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problems at work, in social interactions, and in other important areas of life
( APA, 1994, pp. 427 429 ). The DSM-IV judges the condition to be acute
if it has lasted less than 3 months, and chronic if it has lasted more than 3
months. It is possible for the symptoms to be delayed. The DSM-IV notes
that a diagnosis of delayed onset is given when symptoms begin to show 6
months or more after the original trauma (p. 429).
PTSD is thought to be linked to a highly traumatic experience or
life-threatening event that produces intrusive thoughts related to a very dis-
turbing aspect of the original traumatic event. Those thoughts are difficult to
dislodge once they reach conscious awareness. In many cases of PTSD, the
client physically and emotionally re-experiences the original traumatic event
and is frequently in a highly agitated state of arousal as a result. Symptoms of
PTSD usually begin within 3 months of the original trauma. In half of the
cases of PTSD, complete recovery occurs within 3 months of the onset of
symptoms, but many cases last more than 12 months (APA, 1994, p. 426).
Ozer, Best, Lipsey, and Weiss (2003) describe the symptoms associated with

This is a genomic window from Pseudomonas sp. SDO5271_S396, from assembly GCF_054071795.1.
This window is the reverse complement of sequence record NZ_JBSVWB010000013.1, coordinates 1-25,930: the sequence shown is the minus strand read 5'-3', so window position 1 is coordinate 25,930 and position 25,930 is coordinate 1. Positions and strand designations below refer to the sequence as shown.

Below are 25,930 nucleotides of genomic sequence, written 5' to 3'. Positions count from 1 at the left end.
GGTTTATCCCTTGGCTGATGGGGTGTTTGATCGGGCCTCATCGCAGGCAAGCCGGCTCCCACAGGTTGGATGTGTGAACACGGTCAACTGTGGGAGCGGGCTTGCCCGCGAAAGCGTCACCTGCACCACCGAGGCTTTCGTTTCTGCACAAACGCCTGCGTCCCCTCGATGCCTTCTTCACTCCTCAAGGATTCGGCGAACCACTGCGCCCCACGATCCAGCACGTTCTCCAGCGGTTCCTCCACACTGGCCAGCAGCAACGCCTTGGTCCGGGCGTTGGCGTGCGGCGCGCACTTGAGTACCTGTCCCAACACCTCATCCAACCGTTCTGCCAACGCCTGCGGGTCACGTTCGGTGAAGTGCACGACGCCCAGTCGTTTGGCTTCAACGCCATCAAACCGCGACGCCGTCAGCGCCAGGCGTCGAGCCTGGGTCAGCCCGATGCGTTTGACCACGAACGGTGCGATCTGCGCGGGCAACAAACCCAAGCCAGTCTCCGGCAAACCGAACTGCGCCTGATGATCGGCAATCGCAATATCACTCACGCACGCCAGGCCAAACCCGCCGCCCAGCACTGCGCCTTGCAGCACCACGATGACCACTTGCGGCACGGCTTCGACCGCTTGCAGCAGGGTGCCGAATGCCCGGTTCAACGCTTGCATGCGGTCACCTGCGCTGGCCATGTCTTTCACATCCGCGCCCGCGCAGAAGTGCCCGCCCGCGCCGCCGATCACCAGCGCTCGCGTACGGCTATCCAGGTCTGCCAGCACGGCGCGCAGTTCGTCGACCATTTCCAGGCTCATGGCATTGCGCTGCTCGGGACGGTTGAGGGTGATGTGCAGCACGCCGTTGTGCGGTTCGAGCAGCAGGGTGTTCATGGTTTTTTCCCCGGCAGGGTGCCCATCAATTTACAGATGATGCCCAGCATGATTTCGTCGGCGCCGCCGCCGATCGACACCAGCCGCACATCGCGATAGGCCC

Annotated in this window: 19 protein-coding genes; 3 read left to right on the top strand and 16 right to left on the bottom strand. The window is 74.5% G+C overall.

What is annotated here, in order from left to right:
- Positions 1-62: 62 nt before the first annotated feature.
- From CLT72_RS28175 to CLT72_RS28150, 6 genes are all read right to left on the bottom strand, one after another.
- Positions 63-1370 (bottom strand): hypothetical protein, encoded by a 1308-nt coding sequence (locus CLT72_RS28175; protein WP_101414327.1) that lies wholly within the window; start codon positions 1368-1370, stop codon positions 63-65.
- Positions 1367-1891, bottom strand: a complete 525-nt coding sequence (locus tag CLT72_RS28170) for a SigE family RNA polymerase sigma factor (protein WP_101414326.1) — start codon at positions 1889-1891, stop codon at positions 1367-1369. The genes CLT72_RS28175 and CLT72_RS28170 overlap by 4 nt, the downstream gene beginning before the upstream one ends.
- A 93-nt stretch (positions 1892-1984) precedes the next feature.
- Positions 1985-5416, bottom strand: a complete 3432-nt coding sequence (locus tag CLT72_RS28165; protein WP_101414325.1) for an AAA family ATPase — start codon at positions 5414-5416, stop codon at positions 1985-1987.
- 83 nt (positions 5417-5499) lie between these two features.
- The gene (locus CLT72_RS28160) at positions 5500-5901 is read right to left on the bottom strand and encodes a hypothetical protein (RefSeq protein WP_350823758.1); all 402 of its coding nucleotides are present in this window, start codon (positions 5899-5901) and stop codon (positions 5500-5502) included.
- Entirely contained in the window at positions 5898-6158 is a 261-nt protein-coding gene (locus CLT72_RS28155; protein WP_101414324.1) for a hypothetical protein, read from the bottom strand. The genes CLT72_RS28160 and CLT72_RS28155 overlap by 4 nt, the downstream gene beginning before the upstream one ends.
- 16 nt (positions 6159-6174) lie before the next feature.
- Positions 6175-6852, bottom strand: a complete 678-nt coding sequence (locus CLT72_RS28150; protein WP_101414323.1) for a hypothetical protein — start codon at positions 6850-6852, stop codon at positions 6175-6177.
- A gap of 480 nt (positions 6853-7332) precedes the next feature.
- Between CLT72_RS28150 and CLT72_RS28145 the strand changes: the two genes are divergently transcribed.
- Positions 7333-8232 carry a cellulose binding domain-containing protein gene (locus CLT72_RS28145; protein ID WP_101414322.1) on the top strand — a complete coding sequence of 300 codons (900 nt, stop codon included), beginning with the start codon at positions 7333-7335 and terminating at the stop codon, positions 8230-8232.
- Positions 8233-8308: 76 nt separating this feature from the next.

returning Vietnam veterans that led to a recognition of PTSD as a distinct
diagnostic category: “Intrusive thoughts and images, nightmares, social with-
drawal, numbed feelings, hypervigilance, and even frank paranoia, especially
regarding the government, and vivid dissociative phenomena, such as flash-
backs” (p. 54). The authors believe that the complexity of the symptoms
often led to a misdiagnosis of schizophrenia.
Stein (2002) indicates that an additional symptom of PTSD is physical
pain and writes, “Patients with PTSD are among the highest users of
medical services in primary care settings. Ongoing chronic pain may serve
as a constant reminder of the trauma that perpetuates its remembrance”
(p. 922). Asmundson, Coons, Taylor, and Katz (2002) report that patients
with PTSD present a combination of physical and mental health problems
including increased alcohol consumption and depression. They also indi-
cate that pain is one of the most commonly reported symptoms of
patients with PTSD and write, “patients who have persistent, chronic
pain associated with musculoskeletal injury, serious burn injuries, and
other pathologies (such as fibromyalgia, cancer, or AIDS) frequently pres-
ent with symptoms of PTSD” (p. 930). In a study by White and
Faustman (1989) , 20% of military veterans with PTSD developed chronic
pain. McFarlane, Atchison, Rafalowicz, and Papay (1994) found that vol-
unteer firemen who developed PTSD in response to acts of terrorism and
violence developed a significant amount of pain, primarily back pain, as
compared with 21% of those without symptoms of PTSD.
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